A Terrific Book & Lemon Squeezed Art!
After reading Emily Jenkins “Lemonade in Winter: A Book About Two Kids Counting Money” we decided to create some Lemon Squeezed Watercolor Art! We used real money & lemons. I’m excited to walk you through how we made this unique art, so let’s get started…
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Summary of “Lemonade in Winter: A Book About Two Kids Counting Money”
“Lemonade in Winter: A Book About Two Kids Counting Money” by Emily Jenkins and illustrated by G. Brian Karas is a terrific book about a sister and brother who decide a freezing cold snowy day is perfect for setting up a lemonade stand. After much persistence & convincing of their parents, along with ingenuity in finding money to fund their idea, they get to work. They shop for the ingredients, make the lemonade (and limeade), and set up their lemonade stand all on their own. As it turns out they were right, it was a great idea.
This fun book highlights counting money throughout, as well as utilizing different strategies to make a sale. They advertise by shouting a catchy jingle, they entertain by doing cartwheels to draw attention, they have a sale (which of course leads to a different way of counting their earnings 😉 ), and lastly decorate with balloons, pinwheels, & flash lights spotlighting their set up, lol. Such a clever story that also helps kids learn about money…highly recommended!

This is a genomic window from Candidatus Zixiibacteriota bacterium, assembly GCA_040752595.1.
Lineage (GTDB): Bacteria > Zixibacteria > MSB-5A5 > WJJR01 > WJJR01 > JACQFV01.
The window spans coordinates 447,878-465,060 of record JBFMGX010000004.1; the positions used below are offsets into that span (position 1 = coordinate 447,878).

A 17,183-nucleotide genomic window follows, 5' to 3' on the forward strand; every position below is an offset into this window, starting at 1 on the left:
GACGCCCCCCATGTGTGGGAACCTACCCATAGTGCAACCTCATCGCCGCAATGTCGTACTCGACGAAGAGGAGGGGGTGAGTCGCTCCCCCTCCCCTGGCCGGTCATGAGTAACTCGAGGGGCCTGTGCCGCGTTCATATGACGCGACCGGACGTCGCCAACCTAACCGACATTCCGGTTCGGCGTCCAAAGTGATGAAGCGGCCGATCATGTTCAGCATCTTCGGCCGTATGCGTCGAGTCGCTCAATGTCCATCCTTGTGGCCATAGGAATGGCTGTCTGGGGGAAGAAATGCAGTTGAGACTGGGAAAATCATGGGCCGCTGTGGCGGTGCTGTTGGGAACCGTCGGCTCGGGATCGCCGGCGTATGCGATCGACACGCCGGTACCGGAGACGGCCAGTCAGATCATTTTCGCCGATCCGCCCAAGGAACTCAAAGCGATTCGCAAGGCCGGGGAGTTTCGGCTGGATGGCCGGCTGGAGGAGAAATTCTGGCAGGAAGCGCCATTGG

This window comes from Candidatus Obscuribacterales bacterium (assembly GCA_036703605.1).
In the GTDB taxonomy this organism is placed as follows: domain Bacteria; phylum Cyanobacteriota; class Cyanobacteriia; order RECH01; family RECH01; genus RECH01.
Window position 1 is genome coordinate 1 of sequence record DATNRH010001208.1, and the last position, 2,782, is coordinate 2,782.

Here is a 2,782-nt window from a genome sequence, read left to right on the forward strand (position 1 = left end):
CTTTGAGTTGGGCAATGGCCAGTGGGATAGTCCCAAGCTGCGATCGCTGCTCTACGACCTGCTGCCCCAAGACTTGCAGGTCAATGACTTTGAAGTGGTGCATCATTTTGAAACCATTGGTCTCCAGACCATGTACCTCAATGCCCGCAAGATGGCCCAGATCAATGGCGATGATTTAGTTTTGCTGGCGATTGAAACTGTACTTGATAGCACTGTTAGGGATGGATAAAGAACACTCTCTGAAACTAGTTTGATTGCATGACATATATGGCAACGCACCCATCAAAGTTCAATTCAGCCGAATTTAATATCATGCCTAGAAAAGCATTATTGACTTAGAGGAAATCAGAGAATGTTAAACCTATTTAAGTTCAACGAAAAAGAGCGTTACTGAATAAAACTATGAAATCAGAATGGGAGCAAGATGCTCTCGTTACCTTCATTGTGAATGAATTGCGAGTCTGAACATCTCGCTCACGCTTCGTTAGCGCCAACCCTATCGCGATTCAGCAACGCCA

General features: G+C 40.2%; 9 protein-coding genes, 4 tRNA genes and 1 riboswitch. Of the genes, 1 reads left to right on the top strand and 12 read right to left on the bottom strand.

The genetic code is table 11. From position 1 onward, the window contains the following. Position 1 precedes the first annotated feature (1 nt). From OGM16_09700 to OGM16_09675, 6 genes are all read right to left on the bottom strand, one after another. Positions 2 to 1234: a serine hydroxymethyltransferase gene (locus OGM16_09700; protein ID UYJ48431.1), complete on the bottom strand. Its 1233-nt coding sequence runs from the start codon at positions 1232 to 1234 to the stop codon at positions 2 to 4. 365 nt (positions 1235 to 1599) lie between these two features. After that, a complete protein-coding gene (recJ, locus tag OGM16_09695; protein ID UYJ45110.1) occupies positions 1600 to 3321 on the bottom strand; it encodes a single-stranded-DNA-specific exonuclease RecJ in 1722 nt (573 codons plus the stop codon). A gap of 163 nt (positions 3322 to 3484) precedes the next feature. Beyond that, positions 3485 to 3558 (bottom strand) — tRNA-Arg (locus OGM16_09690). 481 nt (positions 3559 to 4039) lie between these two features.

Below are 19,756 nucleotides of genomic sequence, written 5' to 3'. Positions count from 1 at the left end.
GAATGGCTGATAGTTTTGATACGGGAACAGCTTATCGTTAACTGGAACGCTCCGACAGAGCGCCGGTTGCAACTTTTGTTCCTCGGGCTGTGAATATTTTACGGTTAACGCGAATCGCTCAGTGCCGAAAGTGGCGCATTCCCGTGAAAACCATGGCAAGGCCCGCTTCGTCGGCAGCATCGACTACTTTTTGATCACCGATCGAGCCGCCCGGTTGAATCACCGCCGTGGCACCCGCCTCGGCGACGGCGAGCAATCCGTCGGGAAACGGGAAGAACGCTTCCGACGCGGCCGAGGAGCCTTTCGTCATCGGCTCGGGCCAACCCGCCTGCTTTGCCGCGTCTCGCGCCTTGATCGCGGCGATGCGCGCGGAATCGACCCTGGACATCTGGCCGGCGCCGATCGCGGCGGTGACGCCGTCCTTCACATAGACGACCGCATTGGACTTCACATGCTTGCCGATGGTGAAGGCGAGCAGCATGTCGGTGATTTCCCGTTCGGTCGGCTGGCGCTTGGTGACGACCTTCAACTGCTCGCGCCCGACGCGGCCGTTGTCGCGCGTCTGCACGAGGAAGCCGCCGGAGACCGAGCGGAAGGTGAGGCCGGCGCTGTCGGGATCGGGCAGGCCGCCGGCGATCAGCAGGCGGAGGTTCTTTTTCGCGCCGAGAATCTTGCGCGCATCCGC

How We Made Lemon Squeezed Art…
We tend to keep the activities as simple as possible around here. We’re not interested in complicated or costly. We are also all about fostering independence. For this activity we photocopied two $1 bills so we could see the front and back at the same time, 4 quarters (to help reinforce 4 quarters equals $1), 2 dimes, 2 nickels, and 2 pennies so that we can see the front and the back also. We used our at home printer and the same thick cardstock paper we use for almost every art project we do.